Late Summer Hurrah Pizza
As I’ve written before, this is my go-to pizza dough recipe, and I usually sub half of the white flour for wheat. It is a very wet pizza dough which I spread it on a Silpat on a baking sheet and cook it on the lowest oven rack. If this is your first time making pizza dough, I suggest this recipe for a slightly easier to work with dough. This makes 6 servings, which for me is a half sheet pan and a quarter sheet pan of pizza (or you could make 2 smaller pizzas instead of 1 large and 1 small).
1 pizza dough, storebought or homemade (see note)
1 pint cherry tomatoes, halved (or quartered if large)
1 pint fairy tale eggplant (or 1 regular eggplant), chopped into 1/2 inch cubes
6 tablespoons extra virgin olive oil, divided
1/2 teaspoon salt
1 pint shishito peppers, thinly sliced
1 bunch kale, stems removed and thinly sliced
4 garlic cloves, minced
1 lb low moisture whole milk mozzarella, shredded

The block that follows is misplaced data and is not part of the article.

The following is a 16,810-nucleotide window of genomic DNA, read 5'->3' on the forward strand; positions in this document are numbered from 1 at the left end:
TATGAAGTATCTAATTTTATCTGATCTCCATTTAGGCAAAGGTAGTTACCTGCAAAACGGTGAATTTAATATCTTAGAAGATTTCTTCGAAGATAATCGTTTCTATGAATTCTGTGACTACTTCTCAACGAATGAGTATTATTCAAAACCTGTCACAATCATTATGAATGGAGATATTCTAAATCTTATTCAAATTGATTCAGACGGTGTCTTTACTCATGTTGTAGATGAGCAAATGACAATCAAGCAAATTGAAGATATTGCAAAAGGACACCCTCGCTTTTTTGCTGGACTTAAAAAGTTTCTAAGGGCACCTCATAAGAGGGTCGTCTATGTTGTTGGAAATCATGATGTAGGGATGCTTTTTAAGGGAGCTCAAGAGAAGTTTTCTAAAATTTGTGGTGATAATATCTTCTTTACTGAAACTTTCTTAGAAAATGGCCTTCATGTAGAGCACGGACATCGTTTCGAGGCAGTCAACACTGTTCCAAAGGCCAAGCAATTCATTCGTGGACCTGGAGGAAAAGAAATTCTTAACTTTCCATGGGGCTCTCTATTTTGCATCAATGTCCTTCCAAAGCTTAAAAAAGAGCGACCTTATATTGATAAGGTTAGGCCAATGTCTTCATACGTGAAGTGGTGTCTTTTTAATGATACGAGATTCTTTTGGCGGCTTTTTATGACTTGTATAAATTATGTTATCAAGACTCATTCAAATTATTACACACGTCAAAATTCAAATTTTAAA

Red pepper flakes
1 handful basil leaves, chopped
Preheat your oven to 400F. Place the cherry tomatoes and eggplant on a baking sheet and toss with 2 tablespoons olive oil and the salt. Roast for 15 minutes, stir, and roast for another 10 until the eggplant is soft and the cherry tomatoes have shriveled a bit. Remove from the oven and let cool slightly. Turn the oven up as high as it will go (mine goes to 550F).
Heat 1 tablespoon olive oil in a skillet over medium high and saute the shishitos for 5-7 minutes, or until softened. Remove the peppers from the pan and add the remaining 3 tablespoons of olive oil. Heat for 1-2 minutes until the oil starts to shimmer, then pour over the minced garlic.